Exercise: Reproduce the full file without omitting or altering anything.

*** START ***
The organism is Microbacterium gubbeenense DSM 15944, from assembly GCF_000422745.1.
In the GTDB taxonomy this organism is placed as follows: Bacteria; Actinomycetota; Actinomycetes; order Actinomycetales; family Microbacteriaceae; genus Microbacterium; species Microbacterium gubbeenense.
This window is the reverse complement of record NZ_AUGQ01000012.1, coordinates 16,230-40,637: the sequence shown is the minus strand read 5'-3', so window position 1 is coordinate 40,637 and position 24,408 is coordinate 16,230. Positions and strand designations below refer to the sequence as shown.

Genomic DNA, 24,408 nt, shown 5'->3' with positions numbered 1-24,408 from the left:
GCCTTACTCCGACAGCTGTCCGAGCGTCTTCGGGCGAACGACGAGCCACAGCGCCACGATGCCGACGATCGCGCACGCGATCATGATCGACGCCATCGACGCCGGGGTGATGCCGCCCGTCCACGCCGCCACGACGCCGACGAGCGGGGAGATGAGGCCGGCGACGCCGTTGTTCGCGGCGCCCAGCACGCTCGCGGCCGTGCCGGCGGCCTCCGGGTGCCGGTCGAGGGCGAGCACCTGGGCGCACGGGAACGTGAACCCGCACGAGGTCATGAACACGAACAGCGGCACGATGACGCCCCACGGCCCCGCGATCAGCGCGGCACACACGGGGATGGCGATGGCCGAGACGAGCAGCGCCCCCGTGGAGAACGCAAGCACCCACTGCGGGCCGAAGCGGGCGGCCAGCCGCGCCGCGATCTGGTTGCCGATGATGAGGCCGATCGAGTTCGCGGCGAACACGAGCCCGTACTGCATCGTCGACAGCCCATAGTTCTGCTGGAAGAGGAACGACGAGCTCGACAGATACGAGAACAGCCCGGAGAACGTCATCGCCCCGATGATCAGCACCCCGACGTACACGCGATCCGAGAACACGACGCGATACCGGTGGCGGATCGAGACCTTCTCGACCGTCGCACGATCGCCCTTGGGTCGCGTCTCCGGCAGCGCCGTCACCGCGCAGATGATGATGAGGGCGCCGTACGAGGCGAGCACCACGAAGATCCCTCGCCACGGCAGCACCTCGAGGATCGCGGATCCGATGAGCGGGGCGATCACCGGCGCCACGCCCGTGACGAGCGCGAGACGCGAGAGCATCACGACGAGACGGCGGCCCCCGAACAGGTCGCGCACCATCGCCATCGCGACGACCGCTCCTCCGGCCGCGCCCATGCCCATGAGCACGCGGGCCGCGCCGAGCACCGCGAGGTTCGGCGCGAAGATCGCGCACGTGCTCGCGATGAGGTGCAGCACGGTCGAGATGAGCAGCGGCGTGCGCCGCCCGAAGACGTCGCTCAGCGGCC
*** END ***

The organism is Microbacterium gubbeenense DSM 15944, from assembly GCF_000422745.1.
In the GTDB taxonomy this organism is placed as follows: Bacteria; Actinomycetota; Actinomycetes; order Actinomycetales; family Microbacteriaceae; genus Microbacterium; species Microbacterium gubbeenense.
This window is the reverse complement of record NZ_AUGQ01000012.1, coordinates 16,230-40,637: the sequence shown is the minus strand read 5'-3', so window position 1 is coordinate 40,637 and position 24,408 is coordinate 16,230. Positions and strand designations below refer to the sequence as shown.

Genomic DNA, 24,408 nt, shown 5'->3' with positions numbered 1-24,408 from the left:
GCCTTACTCCGACAGCTGTCCGAGCGTCTTCGGGCGAACGACGAGCCACAGCGCCACGATGCCGACGATCGCGCACGCGATCATGATCGACGCCATCGACGCCGGGGTGATGCCGCCCGTCCACGCCGCCACGACGCCGACGAGCGGGGAGATGAGGCCGGCGACGCCGTTGTTCGCGGCGCCCAGCACGCTCGCGGCCGTGCCGGCGGCCTCCGGGTGCCGGTCGAGGGCGAGCACCTGGGCGCACGGGAACGTGAACCCGCACGAGGTCATGAACACGAACAGCGGCACGATGACGCCCCACGGCCCCGCGATCAGCGCGGCACACACGGGGATGGCGATGGCCGAGACGAGCAGCGCCCCCGTGGAGAACGCAAGCACCCACTGCGGGCCGAAGCGGGCGGCCAGCCGCGCCGCGATCTGGTTGCCGATGATGAGGCCGATCGAGTTCGCGGCGAACACGAGCCCGTACTGCATCGTCGACAGCCCATAGTTCTGCTGGAAGAGGAACGACGAGCTCGACAGATACGAGAACAGCCCGGAGAACGTCATCGCCCCGATGATCAGCACCCCGACGTACACGCGATCCGAGAACACGACGCGATACCGGTGGCGGATCGAGACCTTCTCGACCGTCGCACGATCGCCCTTGGGTCGCGTCTCCGGCAGCGCCGTCACCGCGCAGATGATGATGAGGGCGCCGTACGAGGCGAGCACCACGAAGATCCCTCGCCACGGCAGCACCTCGAGGATCGCGGATCCGATGAGCGGGGCGATCACCGGCGCCACGCCCGTGACGAGCGCGAGACGCGAGAGCATCACGACGAGACGGCGGCCCCCGAACAGGTCGCGCACCATCGCCATCGCGACGACCGCTCCTCCGGCCGCGCCCATGCCCATGAGCACGCGGGCCGCGCCGAGCACCGCGAGGTTCGGCGCGAAGATCGCGCACGTGCTCGCGATGAGGTGCAGCACGGTCGAGATGAGCAGCGGCGTGCGCCGCCCGAAGACGTCGCTCAGCGGCC